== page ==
Prior to plating, take the pot off the heat and stir in a few tablespoon of butter. Then stir in fresh-grated Parmigiano-Reggiano or Grana-Padano (pre-grated stuff generally tastes bad, as does the cheap stuff, stay clear of both). Lastly, add a good drizzle of high quality olive oil Remember how I said to saute with neutral stuff earlier? I said that because the flavor of olive oil breaks down when heated, and besides, since you should never saute with good olive oil anyway, the flavor you were losing to heat wasn't all that great to begin with. All you miss by instead sautéing in cheap, neutral oil is the ruined flavor of mediocre olive oil. I say, skip olive oil entirely at the outset, then finish with something really tasty. This ensures that the only olive oil flavor your pasta has is the best flavor. But for this to work you really do need to spend a bit of money. I dropped $25 for a 12oz bottle that I got at a slight discount through the restaurant I work at. It was worth every penny. I immediately regretted waiting as long as I did to invest in good oil.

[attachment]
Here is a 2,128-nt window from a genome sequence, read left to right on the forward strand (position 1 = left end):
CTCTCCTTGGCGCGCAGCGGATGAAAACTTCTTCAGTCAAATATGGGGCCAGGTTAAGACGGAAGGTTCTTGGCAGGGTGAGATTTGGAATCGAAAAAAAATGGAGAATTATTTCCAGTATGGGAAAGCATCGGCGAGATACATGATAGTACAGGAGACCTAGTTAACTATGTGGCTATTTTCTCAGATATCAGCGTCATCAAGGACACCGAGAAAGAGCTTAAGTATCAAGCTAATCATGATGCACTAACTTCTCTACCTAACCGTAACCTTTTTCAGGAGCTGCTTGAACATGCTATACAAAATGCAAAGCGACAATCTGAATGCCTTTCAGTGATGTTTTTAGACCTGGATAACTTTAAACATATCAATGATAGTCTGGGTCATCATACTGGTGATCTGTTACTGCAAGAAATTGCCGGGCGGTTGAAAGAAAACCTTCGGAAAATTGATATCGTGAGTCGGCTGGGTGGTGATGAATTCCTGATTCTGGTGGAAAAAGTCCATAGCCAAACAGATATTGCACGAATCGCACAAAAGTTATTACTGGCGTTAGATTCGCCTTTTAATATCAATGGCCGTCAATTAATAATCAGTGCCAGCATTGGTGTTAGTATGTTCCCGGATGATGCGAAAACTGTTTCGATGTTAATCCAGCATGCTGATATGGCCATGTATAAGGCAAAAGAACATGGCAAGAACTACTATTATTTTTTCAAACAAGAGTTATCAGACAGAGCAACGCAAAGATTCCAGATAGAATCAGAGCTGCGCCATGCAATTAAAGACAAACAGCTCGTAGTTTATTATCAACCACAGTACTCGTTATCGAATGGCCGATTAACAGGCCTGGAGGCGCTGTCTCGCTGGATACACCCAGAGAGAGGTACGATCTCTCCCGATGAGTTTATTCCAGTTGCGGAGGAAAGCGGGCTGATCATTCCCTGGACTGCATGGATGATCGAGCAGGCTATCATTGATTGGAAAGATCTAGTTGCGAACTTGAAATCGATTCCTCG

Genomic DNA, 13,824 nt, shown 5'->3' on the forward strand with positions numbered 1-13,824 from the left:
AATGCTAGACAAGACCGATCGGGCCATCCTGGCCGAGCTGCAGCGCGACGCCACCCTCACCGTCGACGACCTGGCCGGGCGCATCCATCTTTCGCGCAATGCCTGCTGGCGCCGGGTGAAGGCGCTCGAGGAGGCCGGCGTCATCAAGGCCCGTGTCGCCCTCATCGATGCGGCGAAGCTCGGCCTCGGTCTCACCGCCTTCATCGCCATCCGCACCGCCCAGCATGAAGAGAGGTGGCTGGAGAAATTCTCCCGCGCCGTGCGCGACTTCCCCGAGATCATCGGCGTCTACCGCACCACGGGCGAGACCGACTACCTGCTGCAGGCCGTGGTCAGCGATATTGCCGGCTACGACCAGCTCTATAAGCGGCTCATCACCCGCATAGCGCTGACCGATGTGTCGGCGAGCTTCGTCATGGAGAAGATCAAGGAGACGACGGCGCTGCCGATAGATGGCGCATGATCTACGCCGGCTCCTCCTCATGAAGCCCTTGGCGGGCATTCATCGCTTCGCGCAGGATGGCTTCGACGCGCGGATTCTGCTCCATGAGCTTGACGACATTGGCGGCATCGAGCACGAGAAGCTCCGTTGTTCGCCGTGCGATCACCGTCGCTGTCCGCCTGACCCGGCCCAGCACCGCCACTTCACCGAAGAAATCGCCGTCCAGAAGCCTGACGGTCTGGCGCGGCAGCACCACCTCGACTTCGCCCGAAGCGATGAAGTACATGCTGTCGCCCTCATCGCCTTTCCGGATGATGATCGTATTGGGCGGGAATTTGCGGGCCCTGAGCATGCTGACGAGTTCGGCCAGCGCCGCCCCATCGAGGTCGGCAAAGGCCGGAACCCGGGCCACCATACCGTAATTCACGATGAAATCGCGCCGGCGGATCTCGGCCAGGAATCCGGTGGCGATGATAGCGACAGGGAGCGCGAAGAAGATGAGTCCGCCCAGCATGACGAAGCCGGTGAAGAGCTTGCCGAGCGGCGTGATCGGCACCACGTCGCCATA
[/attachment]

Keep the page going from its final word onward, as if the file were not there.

Buy a bottle. Never cook with it. Hide it from your roommates. Thank me later.
Finish the plated pasta with some red pepper flakes, chiffonade basil, a sprinkling of cheese, and just a bit more olive oil.